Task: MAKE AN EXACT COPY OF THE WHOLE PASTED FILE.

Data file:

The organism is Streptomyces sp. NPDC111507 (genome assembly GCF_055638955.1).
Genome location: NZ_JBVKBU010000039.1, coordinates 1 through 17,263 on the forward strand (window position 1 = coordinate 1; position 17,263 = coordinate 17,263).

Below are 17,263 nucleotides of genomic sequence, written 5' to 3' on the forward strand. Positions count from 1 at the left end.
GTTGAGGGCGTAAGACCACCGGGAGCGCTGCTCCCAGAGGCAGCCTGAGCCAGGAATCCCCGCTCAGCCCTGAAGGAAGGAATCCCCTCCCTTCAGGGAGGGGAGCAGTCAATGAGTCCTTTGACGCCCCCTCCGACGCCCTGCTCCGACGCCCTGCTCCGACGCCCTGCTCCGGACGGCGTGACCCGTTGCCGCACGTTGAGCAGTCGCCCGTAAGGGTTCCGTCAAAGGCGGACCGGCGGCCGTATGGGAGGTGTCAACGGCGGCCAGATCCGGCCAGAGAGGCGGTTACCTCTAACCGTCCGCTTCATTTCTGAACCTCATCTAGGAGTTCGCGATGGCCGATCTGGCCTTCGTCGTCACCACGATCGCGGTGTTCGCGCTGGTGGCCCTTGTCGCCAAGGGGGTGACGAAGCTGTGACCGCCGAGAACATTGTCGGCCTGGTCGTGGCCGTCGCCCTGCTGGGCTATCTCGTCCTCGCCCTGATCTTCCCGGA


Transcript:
The organism is Streptomyces sp. NPDC111507 (genome assembly GCF_055638955.1).
Genome location: NZ_JBVKBU010000039.1, coordinates 1 through 17,263 on the forward strand (window position 1 = coordinate 1; position 17,263 = coordinate 17,263).

Below are 17,263 nucleotides of genomic sequence, written 5' to 3' on the forward strand. Positions count from 1 at the left end.
GTTGAGGGCGTAAGACCACCGGGAGCGCTGCTCCCAGAGGCAGCCTGAGCCAGGAATCCCCGCTCAGCCCTGAAGGAAGGAATCCCCTCCCTTCAGGGAGGGGAGCAGTCAATGAGTCCTTTGACGCCCCCTCCGACGCCCTGCTCCGACGCCCTGCTCCGACGCCCTGCTCCGGACGGCGTGACCCGTTGCCGCACGTTGAGCAGTCGCCCGTAAGGGTTCCGTCAAAGGCGGACCGGCGGCCGTATGGGAGGTGTCAACGGCGGCCAGATCCGGCCAGAGAGGCGGTTACCTCTAACCGTCCGCTTCATTTCTGAACCTCATCTAGGAGTTCGCGATGGCCGATCTGGCCTTCGTCGTCACCACGATCGCGGTGTTCGCGCTGGTGGCCCTTGTCGCCAAGGGGGTGACGAAGCTGTGACCGCCGAGAACATTGTCGGCCTGGTCGTGGCCGTCGCCCTGCTGGGCTATCTCGTCCTCGCCCTGATCTTCCCGGA